Sat, Jan 12, 2019 - Page 2 News List

Tainan stores begin Hoklo learning drive

STREET SPEAK:Hoklo singer Hsieh Ming-yu said that the movement came about because it is easier to perfect a language when hearing it in an everyday setting

By Tsai Wen-chu and Jake Chung  /  Staff reporter, with staff writer

Award-winning Taiwanese musician Hsieh Ming-yu points at a poster promoting a campaign about learning Hoklo (commonly known as Taiwanese) in Tainan on Thursday.

Photo: Tsai Wen-chu, Taipei Times

Fourteen stores on Tainan’s Jhengsing Street (正興街) on Thursday began using Hoklo (commonly known as Taiwanese) when helping tourists, part of a larger movement to promote the fluent use of Hoklo.

The movement, called “Discover Hoklo in Tainan,” was spearheaded by Hoklo pop singer Hsieh Ming-yu (謝銘祐), the Tainan Community College, the Flomo Education Foundation, Saikaokin Hostel and the shops on the street.

Hsieh, who teaches popular culture and music at the community college, said that he has come to realize that while many younger students say that Hoklo is their native tongue, they unconsciously use Mandarin syntax and grammar when speaking it.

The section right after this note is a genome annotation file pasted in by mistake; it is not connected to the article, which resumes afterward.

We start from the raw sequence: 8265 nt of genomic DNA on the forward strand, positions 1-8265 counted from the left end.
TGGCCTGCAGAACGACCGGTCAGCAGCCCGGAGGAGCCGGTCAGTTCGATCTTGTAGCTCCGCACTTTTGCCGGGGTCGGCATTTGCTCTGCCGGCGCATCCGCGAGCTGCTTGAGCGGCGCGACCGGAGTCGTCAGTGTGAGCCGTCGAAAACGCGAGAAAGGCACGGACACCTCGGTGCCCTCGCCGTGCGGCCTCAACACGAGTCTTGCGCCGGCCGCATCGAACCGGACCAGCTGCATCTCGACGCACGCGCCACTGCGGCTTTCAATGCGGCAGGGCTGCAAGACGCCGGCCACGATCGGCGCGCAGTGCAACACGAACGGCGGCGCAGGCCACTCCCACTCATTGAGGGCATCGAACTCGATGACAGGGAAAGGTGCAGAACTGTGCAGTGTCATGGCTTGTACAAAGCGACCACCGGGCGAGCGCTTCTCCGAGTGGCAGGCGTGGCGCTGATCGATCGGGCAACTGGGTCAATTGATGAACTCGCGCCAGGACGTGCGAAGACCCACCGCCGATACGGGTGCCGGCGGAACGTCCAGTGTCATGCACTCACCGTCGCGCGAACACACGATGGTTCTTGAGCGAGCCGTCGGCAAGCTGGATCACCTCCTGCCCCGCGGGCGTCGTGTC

“The environment for speaking Hoklo is rapidly disappearing,” Hsieh said, adding that he hopes the movement will help more people learn to speak Hoklo like a native speaker.

Mastering a language is about using it correctly, which is heard more often on the streets than in school, Hsieh said.

The phrase tsi tshui ta (止喙焦), meaning “to quench one’s thirst,” is often used in tea stores, while the phrase for traditional stores that sell suits is a homonym of Saville Row in England, Hsieh said.

Learning the language while it is being used would serve to promote it better than learning it at school, Hsieh said, adding that it would also help tourists understand the unique characteristics of Tainan’s long-standing stores.

Community college staffer Lin Kuan-chou (林冠州) said the movement has received the support of many stores, with the 14 stores on Jhengsing Street — a spot largely frequented by young people — being the first to implement Hoklo services.

The ultimate goal is to make Jhengsing Street entirely Hoklo-speaking, Lin said.

Store owner Erik Kao (高耀威) said that he moved to Tainan in 2010 and has slowly become fluent in the language, because his neighbors always speak to him in Hoklo.

“Everyone, from postal carriers to customers, has played the role of a teacher for me,” Kao said, adding that as he became more fluent in the language, his sense of belonging in the community became stronger.

The college has also established a group to help those who want to learn to pronounce Hoklo correctly, while the foundation has produced videos in Hoklo.

“We hope to make Hoklo a unique cultural aspect of Tainan,” Hsieh said.

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